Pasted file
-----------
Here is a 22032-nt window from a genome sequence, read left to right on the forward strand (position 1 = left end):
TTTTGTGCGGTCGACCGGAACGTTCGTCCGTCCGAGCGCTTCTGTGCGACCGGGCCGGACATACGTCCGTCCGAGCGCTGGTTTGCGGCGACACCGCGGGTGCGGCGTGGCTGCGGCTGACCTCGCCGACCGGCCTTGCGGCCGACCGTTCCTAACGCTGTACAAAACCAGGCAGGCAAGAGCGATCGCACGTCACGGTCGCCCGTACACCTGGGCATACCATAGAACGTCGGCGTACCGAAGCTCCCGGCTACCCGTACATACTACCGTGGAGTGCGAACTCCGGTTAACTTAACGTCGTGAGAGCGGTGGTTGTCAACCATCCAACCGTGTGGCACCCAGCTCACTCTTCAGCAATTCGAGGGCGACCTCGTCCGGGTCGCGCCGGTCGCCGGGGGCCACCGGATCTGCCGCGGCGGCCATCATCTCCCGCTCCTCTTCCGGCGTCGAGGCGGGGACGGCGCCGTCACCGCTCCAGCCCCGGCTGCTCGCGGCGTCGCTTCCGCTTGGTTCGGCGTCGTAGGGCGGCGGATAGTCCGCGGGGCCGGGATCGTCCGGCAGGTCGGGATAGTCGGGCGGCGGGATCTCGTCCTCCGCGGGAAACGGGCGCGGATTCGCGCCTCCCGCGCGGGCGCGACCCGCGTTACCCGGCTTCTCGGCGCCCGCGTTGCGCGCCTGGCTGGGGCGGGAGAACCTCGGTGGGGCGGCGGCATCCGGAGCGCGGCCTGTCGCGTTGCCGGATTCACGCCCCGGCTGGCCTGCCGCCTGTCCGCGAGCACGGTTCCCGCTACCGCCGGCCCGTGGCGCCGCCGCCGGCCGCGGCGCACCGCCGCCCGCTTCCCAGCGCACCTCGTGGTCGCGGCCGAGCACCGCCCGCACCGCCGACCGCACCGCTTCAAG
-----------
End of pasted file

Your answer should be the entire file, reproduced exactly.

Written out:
Here is a 22032-nt window from a genome sequence, read left to right on the forward strand (position 1 = left end):
TTTTGTGCGGTCGACCGGAACGTTCGTCCGTCCGAGCGCTTCTGTGCGACCGGGCCGGACATACGTCCGTCCGAGCGCTGGTTTGCGGCGACACCGCGGGTGCGGCGTGGCTGCGGCTGACCTCGCCGACCGGCCTTGCGGCCGACCGTTCCTAACGCTGTACAAAACCAGGCAGGCAAGAGCGATCGCACGTCACGGTCGCCCGTACACCTGGGCATACCATAGAACGTCGGCGTACCGAAGCTCCCGGCTACCCGTACATACTACCGTGGAGTGCGAACTCCGGTTAACTTAACGTCGTGAGAGCGGTGGTTGTCAACCATCCAACCGTGTGGCACCCAGCTCACTCTTCAGCAATTCGAGGGCGACCTCGTCCGGGTCGCGCCGGTCGCCGGGGGCCACCGGATCTGCCGCGGCGGCCATCATCTCCCGCTCCTCTTCCGGCGTCGAGGCGGGGACGGCGCCGTCACCGCTCCAGCCCCGGCTGCTCGCGGCGTCGCTTCCGCTTGGTTCGGCGTCGTAGGGCGGCGGATAGTCCGCGGGGCCGGGATCGTCCGGCAGGTCGGGATAGTCGGGCGGCGGGATCTCGTCCTCCGCGGGAAACGGGCGCGGATTCGCGCCTCCCGCGCGGGCGCGACCCGCGTTACCCGGCTTCTCGGCGCCCGCGTTGCGCGCCTGGCTGGGGCGGGAGAACCTCGGTGGGGCGGCGGCATCCGGAGCGCGGCCTGTCGCGTTGCCGGATTCACGCCCCGGCTGGCCTGCCGCCTGTCCGCGAGCACGGTTCCCGCTACCGCCGGCCCGTGGCGCCGCCGCCGGCCGCGGCGCACCGCCGCCCGCTTCCCAGCGCACCTCGTGGTCGCGGCCGAGCACCGCCCGCACCGCCGACCGCACCGCTTCAAG